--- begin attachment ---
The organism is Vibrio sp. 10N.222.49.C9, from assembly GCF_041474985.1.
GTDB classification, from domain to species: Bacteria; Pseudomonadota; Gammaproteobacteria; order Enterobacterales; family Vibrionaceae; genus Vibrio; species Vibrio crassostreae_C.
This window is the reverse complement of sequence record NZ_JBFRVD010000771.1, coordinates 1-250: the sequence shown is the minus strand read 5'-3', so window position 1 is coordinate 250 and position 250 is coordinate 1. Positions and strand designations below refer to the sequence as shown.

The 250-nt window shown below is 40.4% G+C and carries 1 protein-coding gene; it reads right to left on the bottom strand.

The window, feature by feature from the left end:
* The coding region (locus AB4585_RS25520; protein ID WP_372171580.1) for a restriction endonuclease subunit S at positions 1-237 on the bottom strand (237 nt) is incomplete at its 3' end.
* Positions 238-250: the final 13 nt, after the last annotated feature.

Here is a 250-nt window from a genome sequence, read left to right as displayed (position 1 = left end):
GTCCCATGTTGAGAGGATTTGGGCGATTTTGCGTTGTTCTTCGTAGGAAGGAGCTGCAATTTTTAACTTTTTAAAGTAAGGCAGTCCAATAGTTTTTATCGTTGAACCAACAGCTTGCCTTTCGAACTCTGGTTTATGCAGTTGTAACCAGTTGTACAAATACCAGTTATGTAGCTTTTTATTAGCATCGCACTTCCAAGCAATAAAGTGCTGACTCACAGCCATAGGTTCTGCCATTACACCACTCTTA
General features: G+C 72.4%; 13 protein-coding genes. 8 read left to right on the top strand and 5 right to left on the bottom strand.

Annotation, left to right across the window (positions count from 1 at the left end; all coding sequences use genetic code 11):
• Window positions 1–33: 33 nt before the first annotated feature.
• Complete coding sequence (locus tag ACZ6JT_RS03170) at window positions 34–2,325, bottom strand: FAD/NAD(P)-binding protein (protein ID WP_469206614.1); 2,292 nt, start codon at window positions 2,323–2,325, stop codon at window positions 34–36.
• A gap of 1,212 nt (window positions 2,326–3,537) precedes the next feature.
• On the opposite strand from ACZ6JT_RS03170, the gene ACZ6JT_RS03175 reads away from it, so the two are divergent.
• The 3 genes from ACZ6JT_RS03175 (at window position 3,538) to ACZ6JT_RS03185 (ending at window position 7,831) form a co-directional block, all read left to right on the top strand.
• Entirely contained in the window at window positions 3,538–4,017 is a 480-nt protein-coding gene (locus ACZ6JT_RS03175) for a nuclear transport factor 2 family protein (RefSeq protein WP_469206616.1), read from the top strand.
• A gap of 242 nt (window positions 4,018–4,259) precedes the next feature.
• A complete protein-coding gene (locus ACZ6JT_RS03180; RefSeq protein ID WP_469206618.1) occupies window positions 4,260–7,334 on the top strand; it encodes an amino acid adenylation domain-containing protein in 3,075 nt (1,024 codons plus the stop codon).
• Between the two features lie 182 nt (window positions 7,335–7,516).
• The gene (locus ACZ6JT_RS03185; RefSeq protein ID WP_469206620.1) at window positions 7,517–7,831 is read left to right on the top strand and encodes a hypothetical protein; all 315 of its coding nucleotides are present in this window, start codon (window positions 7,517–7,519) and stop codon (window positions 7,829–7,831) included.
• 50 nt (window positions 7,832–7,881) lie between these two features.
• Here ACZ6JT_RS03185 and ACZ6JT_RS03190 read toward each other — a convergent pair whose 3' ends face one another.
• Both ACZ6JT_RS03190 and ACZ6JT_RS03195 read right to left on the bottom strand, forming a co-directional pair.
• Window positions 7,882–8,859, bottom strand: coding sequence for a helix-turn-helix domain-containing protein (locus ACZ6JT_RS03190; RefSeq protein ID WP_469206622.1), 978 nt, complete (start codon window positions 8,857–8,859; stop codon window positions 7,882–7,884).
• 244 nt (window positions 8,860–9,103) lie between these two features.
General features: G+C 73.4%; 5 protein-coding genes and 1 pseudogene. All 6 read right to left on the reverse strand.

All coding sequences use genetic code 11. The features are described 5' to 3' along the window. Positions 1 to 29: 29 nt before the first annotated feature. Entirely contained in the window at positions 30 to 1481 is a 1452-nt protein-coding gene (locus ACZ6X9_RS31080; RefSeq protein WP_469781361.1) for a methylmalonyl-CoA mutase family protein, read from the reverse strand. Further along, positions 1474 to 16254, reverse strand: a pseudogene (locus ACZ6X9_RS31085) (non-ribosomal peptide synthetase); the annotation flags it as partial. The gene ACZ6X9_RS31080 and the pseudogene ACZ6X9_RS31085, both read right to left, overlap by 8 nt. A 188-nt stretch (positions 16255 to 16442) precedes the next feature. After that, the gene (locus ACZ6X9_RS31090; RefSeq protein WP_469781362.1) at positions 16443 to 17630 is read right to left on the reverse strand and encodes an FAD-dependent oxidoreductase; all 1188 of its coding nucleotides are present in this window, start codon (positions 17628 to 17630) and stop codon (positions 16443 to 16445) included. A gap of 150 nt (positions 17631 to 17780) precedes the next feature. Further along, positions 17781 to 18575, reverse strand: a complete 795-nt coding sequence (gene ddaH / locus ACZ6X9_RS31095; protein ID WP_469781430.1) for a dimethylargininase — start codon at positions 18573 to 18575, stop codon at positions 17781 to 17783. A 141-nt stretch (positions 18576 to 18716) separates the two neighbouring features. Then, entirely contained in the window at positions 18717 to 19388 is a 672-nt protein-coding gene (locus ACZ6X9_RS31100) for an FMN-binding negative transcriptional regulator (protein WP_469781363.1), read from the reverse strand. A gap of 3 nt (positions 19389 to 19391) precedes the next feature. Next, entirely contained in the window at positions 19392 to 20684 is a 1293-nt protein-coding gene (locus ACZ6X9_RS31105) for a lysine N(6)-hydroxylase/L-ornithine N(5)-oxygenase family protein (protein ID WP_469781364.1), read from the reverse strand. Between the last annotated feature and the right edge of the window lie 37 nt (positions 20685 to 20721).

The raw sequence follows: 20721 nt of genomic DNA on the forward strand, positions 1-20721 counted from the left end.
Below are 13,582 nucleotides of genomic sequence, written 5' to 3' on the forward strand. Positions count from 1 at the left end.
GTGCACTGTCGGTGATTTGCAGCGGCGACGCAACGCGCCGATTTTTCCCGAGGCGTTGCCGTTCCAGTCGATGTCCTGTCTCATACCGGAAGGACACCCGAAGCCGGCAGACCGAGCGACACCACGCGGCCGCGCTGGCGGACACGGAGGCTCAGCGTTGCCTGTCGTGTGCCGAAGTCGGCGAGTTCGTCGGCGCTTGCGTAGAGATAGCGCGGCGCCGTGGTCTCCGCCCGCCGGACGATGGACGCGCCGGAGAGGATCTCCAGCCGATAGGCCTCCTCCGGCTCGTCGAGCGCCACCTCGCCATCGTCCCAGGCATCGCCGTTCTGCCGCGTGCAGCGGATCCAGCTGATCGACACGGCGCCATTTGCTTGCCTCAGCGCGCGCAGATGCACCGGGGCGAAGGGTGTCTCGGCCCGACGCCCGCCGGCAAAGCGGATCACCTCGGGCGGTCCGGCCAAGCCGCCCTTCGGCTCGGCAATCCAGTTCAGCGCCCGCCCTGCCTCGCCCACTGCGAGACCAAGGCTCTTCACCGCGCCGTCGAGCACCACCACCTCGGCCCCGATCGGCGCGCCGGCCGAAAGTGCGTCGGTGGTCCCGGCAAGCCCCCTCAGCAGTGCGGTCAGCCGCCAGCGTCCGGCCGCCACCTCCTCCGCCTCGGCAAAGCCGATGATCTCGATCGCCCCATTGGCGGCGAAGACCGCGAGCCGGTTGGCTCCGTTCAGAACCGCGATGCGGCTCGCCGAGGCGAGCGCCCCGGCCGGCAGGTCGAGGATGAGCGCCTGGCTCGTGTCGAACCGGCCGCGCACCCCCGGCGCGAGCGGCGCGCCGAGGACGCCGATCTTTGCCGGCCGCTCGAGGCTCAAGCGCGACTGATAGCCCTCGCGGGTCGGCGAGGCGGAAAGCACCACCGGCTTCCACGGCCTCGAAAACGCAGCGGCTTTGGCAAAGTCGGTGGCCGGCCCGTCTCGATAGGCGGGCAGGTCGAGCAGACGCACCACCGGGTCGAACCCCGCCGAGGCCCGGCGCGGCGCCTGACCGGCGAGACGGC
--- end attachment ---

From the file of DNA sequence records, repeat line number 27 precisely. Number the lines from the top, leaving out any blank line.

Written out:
General features: G+C 73.4%; 5 protein-coding genes and 1 pseudogene. All 6 read right to left on the reverse strand.